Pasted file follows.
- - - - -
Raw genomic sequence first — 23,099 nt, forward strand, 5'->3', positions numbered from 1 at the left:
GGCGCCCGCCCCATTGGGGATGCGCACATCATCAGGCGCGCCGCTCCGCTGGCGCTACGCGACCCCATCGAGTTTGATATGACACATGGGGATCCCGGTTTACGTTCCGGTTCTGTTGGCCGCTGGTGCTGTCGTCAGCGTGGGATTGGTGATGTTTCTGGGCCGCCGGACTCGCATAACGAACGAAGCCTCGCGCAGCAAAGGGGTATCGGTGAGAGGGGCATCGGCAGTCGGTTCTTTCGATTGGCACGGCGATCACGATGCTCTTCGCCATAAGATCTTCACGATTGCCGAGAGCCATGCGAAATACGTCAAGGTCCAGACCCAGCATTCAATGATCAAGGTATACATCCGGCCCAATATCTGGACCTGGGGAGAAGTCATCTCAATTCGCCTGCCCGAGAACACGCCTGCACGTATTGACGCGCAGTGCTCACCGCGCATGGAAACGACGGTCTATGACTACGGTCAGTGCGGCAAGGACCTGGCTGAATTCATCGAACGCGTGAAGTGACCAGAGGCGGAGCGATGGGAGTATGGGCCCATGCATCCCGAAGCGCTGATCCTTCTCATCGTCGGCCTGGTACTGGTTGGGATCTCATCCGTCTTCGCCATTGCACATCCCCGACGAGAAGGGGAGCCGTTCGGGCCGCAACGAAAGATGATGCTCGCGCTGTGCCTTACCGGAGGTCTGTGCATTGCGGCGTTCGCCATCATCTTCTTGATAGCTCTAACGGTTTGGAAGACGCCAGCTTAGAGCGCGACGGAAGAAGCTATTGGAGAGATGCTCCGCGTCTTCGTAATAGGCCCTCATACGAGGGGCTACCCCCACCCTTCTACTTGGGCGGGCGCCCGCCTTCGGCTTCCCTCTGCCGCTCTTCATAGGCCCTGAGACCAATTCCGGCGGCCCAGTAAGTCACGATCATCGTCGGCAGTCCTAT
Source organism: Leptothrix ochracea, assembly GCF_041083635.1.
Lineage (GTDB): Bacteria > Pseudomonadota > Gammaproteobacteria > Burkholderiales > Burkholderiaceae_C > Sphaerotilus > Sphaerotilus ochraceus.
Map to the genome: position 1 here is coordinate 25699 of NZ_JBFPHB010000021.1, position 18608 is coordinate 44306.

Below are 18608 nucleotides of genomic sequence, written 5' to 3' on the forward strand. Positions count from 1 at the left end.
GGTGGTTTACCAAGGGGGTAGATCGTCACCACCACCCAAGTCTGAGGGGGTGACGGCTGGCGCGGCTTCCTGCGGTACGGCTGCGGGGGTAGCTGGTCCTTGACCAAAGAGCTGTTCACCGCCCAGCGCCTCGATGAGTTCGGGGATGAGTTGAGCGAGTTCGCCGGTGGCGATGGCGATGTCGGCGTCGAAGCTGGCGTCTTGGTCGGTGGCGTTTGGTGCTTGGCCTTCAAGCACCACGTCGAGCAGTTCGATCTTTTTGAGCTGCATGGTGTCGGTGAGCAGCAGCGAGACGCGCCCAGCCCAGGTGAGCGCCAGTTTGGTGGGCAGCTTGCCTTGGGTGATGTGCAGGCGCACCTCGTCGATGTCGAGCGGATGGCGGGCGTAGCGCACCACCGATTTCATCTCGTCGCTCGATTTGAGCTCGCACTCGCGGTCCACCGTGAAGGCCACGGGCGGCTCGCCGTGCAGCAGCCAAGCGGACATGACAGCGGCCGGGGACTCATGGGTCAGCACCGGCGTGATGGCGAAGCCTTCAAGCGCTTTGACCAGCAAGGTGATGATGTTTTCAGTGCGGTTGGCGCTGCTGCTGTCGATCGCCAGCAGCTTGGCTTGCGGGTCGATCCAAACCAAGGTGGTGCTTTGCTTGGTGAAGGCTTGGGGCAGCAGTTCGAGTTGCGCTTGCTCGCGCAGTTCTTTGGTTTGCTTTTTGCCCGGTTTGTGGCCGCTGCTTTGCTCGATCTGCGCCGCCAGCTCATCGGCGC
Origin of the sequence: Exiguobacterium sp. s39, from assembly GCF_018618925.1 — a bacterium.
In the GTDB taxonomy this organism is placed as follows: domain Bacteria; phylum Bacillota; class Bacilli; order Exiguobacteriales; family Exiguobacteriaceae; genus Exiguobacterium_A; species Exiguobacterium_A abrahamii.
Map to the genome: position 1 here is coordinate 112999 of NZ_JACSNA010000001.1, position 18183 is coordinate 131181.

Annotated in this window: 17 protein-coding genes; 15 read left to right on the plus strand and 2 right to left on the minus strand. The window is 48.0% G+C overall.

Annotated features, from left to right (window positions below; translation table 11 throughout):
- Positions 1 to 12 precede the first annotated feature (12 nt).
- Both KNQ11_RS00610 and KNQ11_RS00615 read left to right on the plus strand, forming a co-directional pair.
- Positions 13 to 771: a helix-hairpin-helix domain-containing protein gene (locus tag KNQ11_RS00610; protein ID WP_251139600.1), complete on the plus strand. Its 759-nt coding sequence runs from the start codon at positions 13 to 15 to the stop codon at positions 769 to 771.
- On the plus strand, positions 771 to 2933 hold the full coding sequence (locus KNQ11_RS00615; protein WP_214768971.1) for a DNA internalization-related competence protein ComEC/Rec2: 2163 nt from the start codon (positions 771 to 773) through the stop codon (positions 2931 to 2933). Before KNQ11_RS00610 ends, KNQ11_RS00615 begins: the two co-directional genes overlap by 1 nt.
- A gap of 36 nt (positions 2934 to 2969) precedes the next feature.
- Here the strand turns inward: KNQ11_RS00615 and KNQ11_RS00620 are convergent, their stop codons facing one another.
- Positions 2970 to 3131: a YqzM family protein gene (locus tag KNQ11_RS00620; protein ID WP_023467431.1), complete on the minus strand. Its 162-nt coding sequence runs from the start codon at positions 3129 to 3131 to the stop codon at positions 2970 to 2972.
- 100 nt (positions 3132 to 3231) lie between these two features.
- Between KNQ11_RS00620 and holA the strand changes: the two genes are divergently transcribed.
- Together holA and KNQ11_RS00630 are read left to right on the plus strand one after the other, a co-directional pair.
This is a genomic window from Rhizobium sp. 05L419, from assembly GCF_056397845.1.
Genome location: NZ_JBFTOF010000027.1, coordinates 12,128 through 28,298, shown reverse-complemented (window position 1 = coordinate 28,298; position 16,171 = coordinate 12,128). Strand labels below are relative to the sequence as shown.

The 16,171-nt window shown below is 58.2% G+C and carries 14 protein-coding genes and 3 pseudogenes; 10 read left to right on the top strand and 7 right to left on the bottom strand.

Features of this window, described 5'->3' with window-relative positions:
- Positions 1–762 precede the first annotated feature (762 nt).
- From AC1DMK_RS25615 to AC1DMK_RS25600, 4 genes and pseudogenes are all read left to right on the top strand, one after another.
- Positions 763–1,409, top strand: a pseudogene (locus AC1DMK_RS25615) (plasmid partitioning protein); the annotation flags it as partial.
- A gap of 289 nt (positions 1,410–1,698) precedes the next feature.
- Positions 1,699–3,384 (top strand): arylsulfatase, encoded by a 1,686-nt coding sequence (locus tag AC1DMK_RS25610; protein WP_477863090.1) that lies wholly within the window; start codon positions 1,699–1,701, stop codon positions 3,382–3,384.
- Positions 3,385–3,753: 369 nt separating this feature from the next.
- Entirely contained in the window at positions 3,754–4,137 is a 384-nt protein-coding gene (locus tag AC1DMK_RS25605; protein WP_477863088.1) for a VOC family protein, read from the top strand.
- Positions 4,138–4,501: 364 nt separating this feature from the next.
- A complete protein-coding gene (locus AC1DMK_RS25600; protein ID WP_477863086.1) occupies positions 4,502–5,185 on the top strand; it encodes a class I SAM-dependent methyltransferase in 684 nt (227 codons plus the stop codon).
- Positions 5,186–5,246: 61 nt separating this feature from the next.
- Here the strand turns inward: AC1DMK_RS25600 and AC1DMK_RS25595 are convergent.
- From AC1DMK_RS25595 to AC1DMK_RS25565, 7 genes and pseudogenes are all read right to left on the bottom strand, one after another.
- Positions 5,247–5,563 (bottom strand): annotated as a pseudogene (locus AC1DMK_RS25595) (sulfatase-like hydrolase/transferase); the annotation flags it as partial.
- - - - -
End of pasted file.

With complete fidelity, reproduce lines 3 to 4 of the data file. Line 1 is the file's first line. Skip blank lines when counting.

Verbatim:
Source organism: Leptothrix ochracea, assembly GCF_041083635.1.
Lineage (GTDB): Bacteria > Pseudomonadota > Gammaproteobacteria > Burkholderiales > Burkholderiaceae_C > Sphaerotilus > Sphaerotilus ochraceus.